We as bowhunters are always researching the latest and greatest equipment. Anything we can do or buy that could potentially increase our odds at harvesting the trophy of our dreams gets evaluated each off-season. There are many ways to decrease your group size however one of the often overlooked variables is your release aid.
When I started bowhunting many years ago I quickly found out that using a wrist strap release was problematic for me. While in high school I fractured my wrist while playing football and though the injury never really affected my way of life I found out that the pressure from using a wrist strap caused me pain. After prolonged sessions of shooting I began to get the feeling in my hand that you get when you sit Indian style for too long, pins and needles as we used to call it. After pushing through for a few months I looked into other options. After doing some research I settled on a thumb trigger release.
My first thumb trigger release was a Carter Chocolate Addiction 3 finger. Immediately the problem with my wrist was solved as now I could shoot endlessly without any pain. I found out however that I had to retrain myself with a new anchor point and release method because no longer could I use my index finger to fire the release from my old anchor point. It took some time to establish my anchor point and thumb release method but now over a decade later it still remains unchanged.
My personal path to using a thumb trigger release was out of necessity, however in my opinion there are advantages to using a thumb trigger over a wrist strap release for all bowhunters.
Consistency. Boom – I said it! The number one way to become a better archer is to have perfect repeatability and consistency. This should come as no surprise to most dedicated bowhunters but ask yourself this question, “How consistent is my anchor point?” A lot of us spend most of the off-season shooting on relatively flat ground. It’s easy to maintain a consistent anchor point with your release when shooting horizontally but what about when you start practicing uphill and downhill shots or hang a treestand in your backyard to mimic those whitetail shots? Is your anchor in the exact same spot? I feel like with a thumb trigger I can anchor in a place that regardless of body orientation or bow angle it can be repeated every shot all season long. I can rotate my forearm vertically and lock my first two knuckles of my release hand into the corner of my jaw so that my index knuckle and middle finger knuckle bracket the point of my jawbone. Using this anchor it is nearly impossible to be inconsistent regardless of your bow angle.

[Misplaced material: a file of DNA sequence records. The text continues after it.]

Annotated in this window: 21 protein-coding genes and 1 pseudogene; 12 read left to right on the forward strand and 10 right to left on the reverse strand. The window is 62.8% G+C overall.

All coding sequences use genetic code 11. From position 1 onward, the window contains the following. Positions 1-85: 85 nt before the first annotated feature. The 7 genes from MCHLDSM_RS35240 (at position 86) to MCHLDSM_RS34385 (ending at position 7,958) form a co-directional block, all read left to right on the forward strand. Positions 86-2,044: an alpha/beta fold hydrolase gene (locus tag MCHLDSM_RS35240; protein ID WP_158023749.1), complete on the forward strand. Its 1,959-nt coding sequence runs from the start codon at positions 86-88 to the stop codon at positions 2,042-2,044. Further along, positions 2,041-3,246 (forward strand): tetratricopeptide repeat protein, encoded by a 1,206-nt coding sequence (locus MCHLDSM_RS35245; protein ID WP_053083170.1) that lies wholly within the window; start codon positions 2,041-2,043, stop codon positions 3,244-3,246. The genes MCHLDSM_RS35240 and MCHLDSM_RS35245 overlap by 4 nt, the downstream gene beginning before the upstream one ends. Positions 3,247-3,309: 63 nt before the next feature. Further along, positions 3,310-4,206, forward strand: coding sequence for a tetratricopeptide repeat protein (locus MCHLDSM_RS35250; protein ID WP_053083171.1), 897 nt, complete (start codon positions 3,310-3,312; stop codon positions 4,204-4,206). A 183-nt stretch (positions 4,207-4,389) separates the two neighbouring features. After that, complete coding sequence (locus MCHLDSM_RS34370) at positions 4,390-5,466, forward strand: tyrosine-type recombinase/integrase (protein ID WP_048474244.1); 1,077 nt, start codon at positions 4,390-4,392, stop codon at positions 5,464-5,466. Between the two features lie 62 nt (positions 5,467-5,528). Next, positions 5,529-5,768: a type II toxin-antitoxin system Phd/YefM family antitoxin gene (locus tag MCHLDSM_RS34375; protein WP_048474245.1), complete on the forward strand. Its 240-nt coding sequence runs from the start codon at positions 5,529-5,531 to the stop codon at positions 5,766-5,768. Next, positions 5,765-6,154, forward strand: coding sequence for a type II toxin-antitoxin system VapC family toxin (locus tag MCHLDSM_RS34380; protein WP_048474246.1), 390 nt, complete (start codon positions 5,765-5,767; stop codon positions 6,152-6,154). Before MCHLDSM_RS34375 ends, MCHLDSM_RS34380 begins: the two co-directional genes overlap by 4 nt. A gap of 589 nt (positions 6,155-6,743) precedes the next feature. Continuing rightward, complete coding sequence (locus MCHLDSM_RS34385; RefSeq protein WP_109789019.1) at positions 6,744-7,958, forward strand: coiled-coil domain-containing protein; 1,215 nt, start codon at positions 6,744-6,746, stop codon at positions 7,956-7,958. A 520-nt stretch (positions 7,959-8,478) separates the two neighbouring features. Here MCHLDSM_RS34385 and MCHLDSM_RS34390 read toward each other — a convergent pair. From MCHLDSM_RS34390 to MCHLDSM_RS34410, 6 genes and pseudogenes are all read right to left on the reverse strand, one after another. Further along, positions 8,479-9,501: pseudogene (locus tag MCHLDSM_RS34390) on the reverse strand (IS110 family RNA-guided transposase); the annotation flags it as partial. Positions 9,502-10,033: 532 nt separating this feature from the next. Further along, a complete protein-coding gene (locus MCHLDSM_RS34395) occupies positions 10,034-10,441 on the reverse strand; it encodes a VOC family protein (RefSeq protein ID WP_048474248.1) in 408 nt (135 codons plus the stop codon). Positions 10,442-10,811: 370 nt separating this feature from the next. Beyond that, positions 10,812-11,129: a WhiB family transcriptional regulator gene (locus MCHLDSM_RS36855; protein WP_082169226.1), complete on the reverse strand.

Second only to consistency is the ability to shoot your bow with a surprise release. Most hunters that are good shots with firearms possess the ability to squeeze the trigger until the gun fires. I have found that this ability is not lateral across weapon platforms. The problem lies in the fact that watching a reticle float around a target and watching a pin float a target are two different things. Also the fact you are using different muscles to steady the weapons also makes it a comparison of apples to oranges. You are probably thinking of why I even mentioned firearms in an article regarding bowhunting releases. The reasoning being, that a lot of bowhunters started out using firearms when they were young and transitioned to archery at an older age like myself. So they are using their foundation of how to shoot a rifle with their index trigger release aid and can’t seem to ever master the weapon transition and suffer from target panic and trigger punch. The way to start with a clean slate mentally is to change which finger you are triggering with, i.e. a thumb trigger release. Reprogramming your mind to squeeze with your thumb to trigger your release will let you start fresh with new body mechanics and a new thought process. I my opinion if an archer can conquer this principle you will be able to maximize your ability and in turn decrease your group sizes.
The final advantage to a thumb trigger release verses a wrist strap is the ability to leave your release clipped onto your string loop. Whether you are spot and stalk hunting or sitting in a treestand at the moment of truth its nice to have both of your hands free until its time to draw your bow for the shot. Personally I shoot a moveable sight which needs to be moved each shot depending on the yardage. Having my release clipped onto the D-loop lets me be able to hold my bow in a ready position while I range and adjust my sight to the correct yardage. While stand hunting during the whitetail rut its nice to have your bow ready to go at a moments notice. Having to look down for two seconds to clip your release onto your string will cause you to lose very precious time on a fast approaching whitetail buck. The ability to never break sight of your target as it approaches a shooting lane can give you a few extra seconds to correctly field judge an animal that will disappear as quickly as it appeared.
This off-season as you put together your archery wish list for next year ask yourself, “Could I benefit from a thumb trigger release?” Whether you are looking to break target panic, decrease your group sizes, or simply like the convenience of leaving your release on the bowstring, a thumb trigger release could be the new piece of archery equipment that increases your taxidermy bill.